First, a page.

Interview: Kara Gilmour-Director of Education and Stewardship for the Brooklyn Bridge Park Conservancy

November 21, 2010

For nearly 20 years the Brooklyn Bridge Park Conservancy has been working to bring a world-class park to the downtown Brooklyn waterfront. Working with the local community, New York City civic organizations and elected officials, the Conservancy has helped bring bring this vision to reality. The Conservancy brings cultural, educational and recreational programming to the Park for free all year round. Their mission is to “ensure the creation, adequate funding, proper maintenance, public support, and citizen enjoyment of Brooklyn Bridge Park through partnership with government, development of programming, and active promotion of the needs of the park and its constituents.”

Below is an interview with Kara Gilmour, the Director of Education and Stewardship for the Brooklyn Bridge Park Conservancy.

Q: How long have you been working for/on the waterfront?

A: I started at the Conservancy in April of 2008.

Q: What is your educational background and how did you become involved in a waterfront organization?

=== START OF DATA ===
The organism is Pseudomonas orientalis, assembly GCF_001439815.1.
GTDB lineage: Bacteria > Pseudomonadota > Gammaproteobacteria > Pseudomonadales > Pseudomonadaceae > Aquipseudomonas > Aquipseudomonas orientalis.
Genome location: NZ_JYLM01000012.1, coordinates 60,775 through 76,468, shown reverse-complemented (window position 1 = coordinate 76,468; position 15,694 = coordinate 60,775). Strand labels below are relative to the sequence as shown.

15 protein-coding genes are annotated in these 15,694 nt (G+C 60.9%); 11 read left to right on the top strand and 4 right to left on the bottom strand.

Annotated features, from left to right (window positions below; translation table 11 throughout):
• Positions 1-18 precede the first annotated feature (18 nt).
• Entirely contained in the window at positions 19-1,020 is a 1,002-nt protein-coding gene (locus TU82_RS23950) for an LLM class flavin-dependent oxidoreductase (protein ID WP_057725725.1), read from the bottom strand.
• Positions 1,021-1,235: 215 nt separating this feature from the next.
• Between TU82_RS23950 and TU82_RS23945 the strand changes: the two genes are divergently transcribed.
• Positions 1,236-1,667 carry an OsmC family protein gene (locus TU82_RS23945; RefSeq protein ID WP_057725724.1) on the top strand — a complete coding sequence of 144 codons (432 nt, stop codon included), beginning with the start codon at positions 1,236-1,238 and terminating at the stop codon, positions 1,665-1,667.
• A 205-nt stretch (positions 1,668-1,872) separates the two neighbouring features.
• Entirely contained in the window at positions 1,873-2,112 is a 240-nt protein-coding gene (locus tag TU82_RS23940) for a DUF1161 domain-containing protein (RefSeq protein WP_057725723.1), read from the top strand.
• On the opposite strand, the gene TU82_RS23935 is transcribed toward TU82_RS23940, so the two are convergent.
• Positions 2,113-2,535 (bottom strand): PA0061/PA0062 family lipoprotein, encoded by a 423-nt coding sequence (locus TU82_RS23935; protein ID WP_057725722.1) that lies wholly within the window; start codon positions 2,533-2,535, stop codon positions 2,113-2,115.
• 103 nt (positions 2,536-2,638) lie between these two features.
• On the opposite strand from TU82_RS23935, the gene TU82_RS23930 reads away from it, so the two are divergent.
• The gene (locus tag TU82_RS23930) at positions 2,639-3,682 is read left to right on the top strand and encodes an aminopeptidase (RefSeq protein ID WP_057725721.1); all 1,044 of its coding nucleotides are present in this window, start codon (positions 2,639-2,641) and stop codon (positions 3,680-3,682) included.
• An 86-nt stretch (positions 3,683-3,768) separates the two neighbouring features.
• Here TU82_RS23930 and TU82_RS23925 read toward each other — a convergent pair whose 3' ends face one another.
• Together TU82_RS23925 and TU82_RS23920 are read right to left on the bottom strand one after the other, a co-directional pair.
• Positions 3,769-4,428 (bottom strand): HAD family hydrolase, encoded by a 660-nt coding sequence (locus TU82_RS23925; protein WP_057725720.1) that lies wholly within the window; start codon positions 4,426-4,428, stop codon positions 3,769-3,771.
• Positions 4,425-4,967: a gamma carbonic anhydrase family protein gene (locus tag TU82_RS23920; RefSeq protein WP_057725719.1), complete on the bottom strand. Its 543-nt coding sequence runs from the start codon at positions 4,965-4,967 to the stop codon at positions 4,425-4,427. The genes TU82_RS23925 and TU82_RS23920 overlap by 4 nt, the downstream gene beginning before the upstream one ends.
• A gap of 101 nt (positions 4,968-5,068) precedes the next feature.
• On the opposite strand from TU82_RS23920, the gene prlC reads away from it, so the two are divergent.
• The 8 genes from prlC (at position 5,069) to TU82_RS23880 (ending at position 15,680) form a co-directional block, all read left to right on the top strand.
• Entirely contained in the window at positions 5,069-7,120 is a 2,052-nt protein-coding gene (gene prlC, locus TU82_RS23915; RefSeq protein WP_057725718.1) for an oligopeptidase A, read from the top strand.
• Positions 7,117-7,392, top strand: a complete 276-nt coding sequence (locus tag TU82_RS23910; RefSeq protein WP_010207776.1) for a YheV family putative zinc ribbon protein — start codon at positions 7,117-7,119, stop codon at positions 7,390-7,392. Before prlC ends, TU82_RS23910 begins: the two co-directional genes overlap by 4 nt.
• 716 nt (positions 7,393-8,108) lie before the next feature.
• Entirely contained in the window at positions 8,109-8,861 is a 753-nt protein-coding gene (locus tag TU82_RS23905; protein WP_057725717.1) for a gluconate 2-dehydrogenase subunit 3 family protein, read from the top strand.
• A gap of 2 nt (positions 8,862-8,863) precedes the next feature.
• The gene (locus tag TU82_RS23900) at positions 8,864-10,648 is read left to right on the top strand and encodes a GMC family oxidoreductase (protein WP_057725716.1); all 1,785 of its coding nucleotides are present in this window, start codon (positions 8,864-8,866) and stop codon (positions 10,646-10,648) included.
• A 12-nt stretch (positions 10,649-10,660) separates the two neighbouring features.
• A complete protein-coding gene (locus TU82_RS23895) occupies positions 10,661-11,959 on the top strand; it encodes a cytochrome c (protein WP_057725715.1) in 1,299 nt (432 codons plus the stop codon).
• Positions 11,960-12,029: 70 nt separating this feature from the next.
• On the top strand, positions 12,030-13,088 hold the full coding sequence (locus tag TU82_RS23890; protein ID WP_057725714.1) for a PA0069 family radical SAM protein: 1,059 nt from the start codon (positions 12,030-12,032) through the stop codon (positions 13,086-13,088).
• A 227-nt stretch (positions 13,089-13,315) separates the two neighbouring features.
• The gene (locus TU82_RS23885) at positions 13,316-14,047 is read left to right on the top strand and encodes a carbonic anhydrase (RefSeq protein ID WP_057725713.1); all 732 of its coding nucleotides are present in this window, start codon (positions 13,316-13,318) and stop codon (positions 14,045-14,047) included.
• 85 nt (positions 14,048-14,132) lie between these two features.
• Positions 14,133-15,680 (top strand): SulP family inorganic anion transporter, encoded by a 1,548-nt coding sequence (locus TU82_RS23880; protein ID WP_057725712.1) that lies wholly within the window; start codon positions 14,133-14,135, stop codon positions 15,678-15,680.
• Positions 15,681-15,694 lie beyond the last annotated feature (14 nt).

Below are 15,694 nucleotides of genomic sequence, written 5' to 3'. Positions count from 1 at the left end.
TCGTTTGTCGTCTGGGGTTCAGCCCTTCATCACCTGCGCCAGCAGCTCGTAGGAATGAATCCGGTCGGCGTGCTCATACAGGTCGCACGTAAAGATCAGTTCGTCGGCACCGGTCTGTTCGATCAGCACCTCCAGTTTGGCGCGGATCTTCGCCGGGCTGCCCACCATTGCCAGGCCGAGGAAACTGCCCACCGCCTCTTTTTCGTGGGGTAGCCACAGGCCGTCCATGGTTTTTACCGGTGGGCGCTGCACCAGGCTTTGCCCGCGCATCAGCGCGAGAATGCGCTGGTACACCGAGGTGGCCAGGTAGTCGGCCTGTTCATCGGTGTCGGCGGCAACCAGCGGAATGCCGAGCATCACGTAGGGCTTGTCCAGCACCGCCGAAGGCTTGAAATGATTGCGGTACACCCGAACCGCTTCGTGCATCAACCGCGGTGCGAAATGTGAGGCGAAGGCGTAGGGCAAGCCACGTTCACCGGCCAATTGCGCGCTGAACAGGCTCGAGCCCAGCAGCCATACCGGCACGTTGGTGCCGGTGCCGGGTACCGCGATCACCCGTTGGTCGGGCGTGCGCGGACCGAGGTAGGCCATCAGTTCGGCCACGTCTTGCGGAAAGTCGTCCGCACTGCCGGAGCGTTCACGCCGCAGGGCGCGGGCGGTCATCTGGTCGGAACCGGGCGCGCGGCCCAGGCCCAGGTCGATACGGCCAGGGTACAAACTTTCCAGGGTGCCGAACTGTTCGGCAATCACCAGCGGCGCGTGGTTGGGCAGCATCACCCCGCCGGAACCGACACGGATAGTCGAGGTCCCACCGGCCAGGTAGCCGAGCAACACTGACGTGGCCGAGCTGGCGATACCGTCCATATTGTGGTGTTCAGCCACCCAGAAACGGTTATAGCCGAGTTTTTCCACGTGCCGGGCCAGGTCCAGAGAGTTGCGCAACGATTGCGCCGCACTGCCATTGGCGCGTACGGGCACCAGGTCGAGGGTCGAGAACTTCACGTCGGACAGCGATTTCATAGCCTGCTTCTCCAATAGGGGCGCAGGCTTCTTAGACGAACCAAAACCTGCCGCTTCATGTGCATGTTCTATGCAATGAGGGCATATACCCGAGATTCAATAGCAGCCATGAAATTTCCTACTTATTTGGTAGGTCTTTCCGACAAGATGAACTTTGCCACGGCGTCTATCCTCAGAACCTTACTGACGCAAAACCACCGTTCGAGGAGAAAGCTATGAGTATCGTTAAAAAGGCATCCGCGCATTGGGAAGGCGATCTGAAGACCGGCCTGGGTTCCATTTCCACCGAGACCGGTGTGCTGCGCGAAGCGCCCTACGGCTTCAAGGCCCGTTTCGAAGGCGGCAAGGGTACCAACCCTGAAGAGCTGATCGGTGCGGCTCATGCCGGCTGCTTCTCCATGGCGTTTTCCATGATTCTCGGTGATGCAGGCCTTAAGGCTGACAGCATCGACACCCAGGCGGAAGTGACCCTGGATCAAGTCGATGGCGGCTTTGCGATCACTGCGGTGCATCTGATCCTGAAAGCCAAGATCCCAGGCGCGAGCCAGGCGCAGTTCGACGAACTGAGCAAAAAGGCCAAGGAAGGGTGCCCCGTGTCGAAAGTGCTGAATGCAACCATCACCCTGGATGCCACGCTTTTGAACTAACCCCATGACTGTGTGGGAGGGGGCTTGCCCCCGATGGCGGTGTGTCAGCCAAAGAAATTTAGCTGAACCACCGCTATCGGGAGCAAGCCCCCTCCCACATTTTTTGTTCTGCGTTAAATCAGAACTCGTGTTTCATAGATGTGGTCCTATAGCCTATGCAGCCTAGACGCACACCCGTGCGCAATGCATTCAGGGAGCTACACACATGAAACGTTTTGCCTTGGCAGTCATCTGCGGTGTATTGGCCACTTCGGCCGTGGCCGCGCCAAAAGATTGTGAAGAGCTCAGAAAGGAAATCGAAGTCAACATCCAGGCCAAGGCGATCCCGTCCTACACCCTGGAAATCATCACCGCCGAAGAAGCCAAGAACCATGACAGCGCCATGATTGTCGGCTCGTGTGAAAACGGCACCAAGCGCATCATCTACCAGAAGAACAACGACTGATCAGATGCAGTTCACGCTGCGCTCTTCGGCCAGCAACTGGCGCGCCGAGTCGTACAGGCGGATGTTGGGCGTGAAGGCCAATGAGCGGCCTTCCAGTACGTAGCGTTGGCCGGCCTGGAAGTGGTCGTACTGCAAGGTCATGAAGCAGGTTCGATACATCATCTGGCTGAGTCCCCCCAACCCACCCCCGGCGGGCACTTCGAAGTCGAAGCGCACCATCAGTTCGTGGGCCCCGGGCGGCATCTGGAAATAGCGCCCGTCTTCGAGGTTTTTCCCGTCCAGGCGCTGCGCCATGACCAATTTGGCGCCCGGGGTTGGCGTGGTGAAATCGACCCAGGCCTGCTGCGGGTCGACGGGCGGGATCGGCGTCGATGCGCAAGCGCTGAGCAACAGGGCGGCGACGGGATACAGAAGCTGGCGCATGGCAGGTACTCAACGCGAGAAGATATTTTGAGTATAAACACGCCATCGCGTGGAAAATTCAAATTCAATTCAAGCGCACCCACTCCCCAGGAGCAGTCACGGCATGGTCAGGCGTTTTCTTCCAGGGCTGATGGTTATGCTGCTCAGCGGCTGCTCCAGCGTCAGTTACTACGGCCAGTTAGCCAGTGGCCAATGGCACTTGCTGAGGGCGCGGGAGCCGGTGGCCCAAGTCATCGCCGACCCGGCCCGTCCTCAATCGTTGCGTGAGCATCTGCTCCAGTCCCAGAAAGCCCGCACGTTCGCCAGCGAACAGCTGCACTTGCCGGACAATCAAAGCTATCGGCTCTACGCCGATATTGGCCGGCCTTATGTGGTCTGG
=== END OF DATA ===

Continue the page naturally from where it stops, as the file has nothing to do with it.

A: I came to the Brooklyn Bridge    Park Conservancy from the NYC Department of Parks and Recreation where I was the Coordinator of Fort Greene Park for nearly four years. I attended Wesleyan University and worked for a variety of social and market research firms prior to joining the Parks Department.

Q: What do you think of current waterfront planning initiatives and issues?

A: I believe that the revitalization of the waterfront in New York City,
as well as other metropolitan centers is extremely exciting from an
ecological perspective as well as for citizen enjoyment.

Q: What are your thoughts on vision 2020, or the comprehensive waterfront plan?

A: The Comprehensive Waterfront Plan is woefully out of date having been
first developed in 1992. I commend the extensive efforts of the NYC
Dept of Planning and MWA to include the many stakeholders of the
harbor in the updated plan. This is not an easy task but will only
serve to create a more accurate and comprehensive plan that reflects
the issues of the harbor today.

Q: Do you see the waterfront playing a more active role in New Yorkers’ lives? Why or Why not?

A: Absolutely, I feel that the more New Yorkers can access and interact
with the waterfront, the more aware they will become of the
significance of the estuary. In addition, as opportunities become
available (i.e., boating and education), the more citizens will change
their beliefs and behaviors to include the waterfront in their daily



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